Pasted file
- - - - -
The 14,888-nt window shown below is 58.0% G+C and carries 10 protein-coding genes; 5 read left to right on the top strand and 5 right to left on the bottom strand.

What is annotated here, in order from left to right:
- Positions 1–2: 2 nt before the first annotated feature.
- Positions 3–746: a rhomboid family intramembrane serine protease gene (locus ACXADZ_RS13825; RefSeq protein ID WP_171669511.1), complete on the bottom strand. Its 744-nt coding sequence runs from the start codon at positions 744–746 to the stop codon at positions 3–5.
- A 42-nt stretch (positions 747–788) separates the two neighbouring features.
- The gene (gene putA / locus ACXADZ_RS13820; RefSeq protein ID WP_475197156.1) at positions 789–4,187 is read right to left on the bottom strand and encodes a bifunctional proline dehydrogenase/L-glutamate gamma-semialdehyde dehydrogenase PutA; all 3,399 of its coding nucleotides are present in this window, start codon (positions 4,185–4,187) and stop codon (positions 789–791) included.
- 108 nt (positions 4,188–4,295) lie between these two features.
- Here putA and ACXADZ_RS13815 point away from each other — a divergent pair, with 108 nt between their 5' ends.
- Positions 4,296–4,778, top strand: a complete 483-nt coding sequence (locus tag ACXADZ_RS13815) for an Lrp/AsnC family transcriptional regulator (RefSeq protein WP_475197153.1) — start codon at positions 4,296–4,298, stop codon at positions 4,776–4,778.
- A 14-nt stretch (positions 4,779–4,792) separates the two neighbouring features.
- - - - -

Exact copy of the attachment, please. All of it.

The 14,888-nt window shown below is 58.0% G+C and carries 10 protein-coding genes; 5 read left to right on the top strand and 5 right to left on the bottom strand.

What is annotated here, in order from left to right:
- Positions 1–2: 2 nt before the first annotated feature.
- Positions 3–746: a rhomboid family intramembrane serine protease gene (locus ACXADZ_RS13825; RefSeq protein ID WP_171669511.1), complete on the bottom strand. Its 744-nt coding sequence runs from the start codon at positions 744–746 to the stop codon at positions 3–5.
- A 42-nt stretch (positions 747–788) separates the two neighbouring features.
- The gene (gene putA / locus ACXADZ_RS13820; RefSeq protein ID WP_475197156.1) at positions 789–4,187 is read right to left on the bottom strand and encodes a bifunctional proline dehydrogenase/L-glutamate gamma-semialdehyde dehydrogenase PutA; all 3,399 of its coding nucleotides are present in this window, start codon (positions 4,185–4,187) and stop codon (positions 789–791) included.
- 108 nt (positions 4,188–4,295) lie between these two features.
- Here putA and ACXADZ_RS13815 point away from each other — a divergent pair, with 108 nt between their 5' ends.
- Positions 4,296–4,778, top strand: a complete 483-nt coding sequence (locus tag ACXADZ_RS13815) for an Lrp/AsnC family transcriptional regulator (RefSeq protein WP_475197153.1) — start codon at positions 4,296–4,298, stop codon at positions 4,776–4,778.
- A 14-nt stretch (positions 4,779–4,792) separates the two neighbouring features.